RESTORING FAITH AND BALANCE IN MASSACHUSETTS
I didn’t grow up with all the advantages in life. My mom was on welfare for a time, but I had the support of a loving family and good friends and neighbors. I don’t have all the advantages in this race either, and that’s fine by me.
Being the underdog has taught me to work harder, and to appreciate the opportunities of our state and our country.
I’m running to represent Massachusetts in the United States Senate because more of our people are unemployed today than ever before. Public debt has reached $12 trillion and counting, and Washington politicians want to borrow trillions more. Terrorists want to strike our country again, and they will do so if we let down our guard. We have fighting forces in two theaters of war, and those men and women need our support.
Like everyone else, I want to see more Americans with good health care coverage. I like what we achieved in Massachusetts. It’s not perfect, but nearly everyone is now covered by a private insurance policy – not a government policy. I hope other states follow our example.
But the healthcare bill under discussion in Washington is not good. It will raise taxes and increase spending. If you are a senior on Medicare, it will lead to a half trillion dollars in cuts to your care. Since we are way ahead of the rest of the country with our own state reforms, we will get nothing in return. My opponent, Martha Coakley, will vote yes on this bill. I will insist we start over.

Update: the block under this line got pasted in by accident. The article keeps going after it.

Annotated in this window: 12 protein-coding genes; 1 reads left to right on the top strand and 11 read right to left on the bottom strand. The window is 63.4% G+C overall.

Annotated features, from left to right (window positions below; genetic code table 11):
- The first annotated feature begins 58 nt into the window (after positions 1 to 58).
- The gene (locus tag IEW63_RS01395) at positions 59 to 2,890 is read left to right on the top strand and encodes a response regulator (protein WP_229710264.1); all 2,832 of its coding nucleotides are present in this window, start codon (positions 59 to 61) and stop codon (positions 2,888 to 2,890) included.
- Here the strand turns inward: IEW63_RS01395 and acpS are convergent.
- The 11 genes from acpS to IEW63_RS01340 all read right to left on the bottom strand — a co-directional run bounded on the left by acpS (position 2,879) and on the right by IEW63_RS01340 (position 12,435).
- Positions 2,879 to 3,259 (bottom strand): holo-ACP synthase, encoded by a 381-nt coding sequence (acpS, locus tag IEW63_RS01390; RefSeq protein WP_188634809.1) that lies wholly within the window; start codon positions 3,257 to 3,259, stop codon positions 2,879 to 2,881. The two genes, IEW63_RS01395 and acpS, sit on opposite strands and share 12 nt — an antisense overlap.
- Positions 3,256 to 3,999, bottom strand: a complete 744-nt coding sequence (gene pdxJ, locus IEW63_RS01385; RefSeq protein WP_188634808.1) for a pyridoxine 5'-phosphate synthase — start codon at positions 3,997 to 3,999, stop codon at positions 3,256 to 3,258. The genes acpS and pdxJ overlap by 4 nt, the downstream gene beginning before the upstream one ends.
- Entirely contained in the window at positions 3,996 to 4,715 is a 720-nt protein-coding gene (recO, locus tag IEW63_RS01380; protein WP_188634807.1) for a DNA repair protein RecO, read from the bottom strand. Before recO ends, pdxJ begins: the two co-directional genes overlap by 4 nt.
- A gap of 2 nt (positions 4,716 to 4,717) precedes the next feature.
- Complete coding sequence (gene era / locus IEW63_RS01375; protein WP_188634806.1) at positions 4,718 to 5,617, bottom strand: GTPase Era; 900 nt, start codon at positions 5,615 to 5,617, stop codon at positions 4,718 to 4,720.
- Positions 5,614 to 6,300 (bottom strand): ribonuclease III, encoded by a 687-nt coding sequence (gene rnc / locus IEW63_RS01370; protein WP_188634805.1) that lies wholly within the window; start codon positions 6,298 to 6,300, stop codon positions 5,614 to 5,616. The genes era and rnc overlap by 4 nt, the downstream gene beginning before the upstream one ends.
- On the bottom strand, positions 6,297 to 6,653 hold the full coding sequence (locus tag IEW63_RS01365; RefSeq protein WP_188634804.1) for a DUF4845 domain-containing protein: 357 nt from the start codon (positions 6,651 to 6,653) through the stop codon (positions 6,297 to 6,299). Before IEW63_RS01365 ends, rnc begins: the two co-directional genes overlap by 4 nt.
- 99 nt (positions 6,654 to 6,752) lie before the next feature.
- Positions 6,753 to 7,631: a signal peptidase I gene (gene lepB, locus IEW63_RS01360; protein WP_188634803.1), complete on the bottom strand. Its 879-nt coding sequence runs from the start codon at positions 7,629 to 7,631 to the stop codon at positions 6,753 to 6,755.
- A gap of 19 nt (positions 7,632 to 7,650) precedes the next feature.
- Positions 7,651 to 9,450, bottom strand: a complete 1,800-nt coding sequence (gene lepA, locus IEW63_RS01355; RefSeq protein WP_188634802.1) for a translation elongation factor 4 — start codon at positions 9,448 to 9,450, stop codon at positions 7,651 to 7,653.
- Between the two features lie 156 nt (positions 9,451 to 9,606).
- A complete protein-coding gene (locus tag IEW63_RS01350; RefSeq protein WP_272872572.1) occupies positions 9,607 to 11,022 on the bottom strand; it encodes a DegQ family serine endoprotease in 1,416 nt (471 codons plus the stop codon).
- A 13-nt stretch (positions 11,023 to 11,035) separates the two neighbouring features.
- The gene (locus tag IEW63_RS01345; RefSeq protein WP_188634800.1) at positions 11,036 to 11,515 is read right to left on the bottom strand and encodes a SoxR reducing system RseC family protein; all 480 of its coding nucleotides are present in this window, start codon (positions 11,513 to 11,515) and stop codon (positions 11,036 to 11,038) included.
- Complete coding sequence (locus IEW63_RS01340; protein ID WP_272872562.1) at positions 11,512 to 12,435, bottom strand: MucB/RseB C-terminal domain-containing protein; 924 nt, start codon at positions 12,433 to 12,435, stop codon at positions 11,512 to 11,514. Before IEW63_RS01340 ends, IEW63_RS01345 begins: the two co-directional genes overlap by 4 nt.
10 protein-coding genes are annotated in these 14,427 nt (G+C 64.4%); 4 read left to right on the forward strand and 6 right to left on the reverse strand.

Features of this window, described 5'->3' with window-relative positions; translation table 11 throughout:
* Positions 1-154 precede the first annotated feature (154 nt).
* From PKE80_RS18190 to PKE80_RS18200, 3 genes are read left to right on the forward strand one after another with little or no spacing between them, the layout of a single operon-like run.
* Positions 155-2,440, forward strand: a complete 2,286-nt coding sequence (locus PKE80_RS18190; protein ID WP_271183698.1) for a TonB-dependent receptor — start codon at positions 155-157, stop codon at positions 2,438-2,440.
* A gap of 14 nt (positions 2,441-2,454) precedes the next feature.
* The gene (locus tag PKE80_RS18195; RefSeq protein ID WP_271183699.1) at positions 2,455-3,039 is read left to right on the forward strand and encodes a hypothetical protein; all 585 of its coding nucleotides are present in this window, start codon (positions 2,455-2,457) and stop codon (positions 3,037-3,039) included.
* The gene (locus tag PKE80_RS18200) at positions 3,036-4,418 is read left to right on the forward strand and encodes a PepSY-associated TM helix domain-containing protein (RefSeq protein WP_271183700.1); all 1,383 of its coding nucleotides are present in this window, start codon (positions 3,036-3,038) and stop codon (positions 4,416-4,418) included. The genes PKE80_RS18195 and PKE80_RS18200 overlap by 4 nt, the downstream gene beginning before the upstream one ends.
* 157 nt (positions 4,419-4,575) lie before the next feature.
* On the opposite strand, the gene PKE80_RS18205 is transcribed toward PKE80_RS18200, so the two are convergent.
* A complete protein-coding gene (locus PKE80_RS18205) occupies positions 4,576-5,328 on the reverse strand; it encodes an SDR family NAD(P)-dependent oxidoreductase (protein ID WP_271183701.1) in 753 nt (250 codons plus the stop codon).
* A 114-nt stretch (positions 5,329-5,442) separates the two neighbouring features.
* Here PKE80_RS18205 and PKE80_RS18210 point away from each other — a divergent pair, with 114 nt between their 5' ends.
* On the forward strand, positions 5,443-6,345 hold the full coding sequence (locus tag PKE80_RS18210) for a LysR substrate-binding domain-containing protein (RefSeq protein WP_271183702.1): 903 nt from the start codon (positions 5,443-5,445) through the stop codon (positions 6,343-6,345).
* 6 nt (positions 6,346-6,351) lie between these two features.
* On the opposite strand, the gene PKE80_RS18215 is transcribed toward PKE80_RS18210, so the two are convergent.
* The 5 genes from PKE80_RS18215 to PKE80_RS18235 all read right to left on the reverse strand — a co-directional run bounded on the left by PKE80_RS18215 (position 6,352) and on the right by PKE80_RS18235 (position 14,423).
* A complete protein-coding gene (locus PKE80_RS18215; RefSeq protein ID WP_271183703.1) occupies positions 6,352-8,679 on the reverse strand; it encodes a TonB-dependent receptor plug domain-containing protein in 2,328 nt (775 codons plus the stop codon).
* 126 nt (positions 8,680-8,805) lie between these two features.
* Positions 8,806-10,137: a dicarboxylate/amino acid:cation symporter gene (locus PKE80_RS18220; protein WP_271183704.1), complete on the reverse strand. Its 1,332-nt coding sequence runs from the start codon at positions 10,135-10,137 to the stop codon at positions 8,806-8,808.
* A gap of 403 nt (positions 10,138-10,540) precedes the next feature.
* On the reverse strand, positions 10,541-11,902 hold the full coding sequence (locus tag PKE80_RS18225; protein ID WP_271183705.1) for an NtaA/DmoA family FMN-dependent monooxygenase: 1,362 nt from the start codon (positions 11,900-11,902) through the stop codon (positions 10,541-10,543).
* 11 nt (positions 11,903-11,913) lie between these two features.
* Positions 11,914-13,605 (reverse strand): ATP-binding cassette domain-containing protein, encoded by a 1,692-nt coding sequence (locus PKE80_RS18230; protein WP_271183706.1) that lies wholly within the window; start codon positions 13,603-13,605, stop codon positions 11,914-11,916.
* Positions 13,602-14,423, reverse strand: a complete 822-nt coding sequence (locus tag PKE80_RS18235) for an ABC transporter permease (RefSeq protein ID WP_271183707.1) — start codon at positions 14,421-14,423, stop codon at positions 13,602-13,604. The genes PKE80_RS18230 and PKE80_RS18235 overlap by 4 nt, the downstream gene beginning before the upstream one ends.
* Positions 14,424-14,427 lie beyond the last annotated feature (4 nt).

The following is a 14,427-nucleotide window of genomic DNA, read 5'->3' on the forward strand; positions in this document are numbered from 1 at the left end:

Failure should be admitted in Washington, and not repeated. With last month’s news that we lost another 85,000 jobs, and with unemployment stuck in the double digits, it’s time to admit that while the $787 billion stimulus had the best of intentions, it failed to create one new job. We shouldn’t pass yet another stimulus that adds to the debt without adding jobs.
My plan for the economy is simple: an across-the-board tax cut – in the tradition of John F. Kennedy – for families and businesses that will increase investment and lead to immediate new job growth. More tax increases will hurt our recovery. That’s why I have taken a no-new-tax pledge. My opponent will raise taxes.
Amid all our domestic challenges, our nation is still at war with radical Islamic terrorists determined to destroy our way of life. The Christmas bombing attempt on a
But instead of being interrogated by military professionals at Guantanamo, the plane bomber has been given taxpayer-funded lawyers in a US courtroom. Because he’s been granted constitutional rights, he’s invoked his privilege to remain silent. Would-be killers should be treated for what they really are: enemies of a country at war, not ordinary criminals.
My opponent would accord such terrorists all the rights our Constitution grants to citizens. I will treat them as enemy combatants who should face military justice.
As this special election draws to a close, the enthusiasm from everyday citizens has been remarkable. To those who have lost faith in their elected leaders, I say: Don’t lose heart. One-party dominance in our state has led to bad decisions and a culture of corruption, but we can restore people’s faith by restoring balance to our political system.
They call me a long shot. But I’m betting that a new day is coming in Massachusetts. I am running in the name of all independent-thinking citizens, whether they are Democrats, Republicans, or unenrolled, to take on one-party rule, and the Beacon Hill bosses, and their machine, and their candidate. With your help, I intend to win.
Scott Brown’s website, through which you can volunteer or donate support, is brownforussenate.com. The special election is next Tuesday, January 19.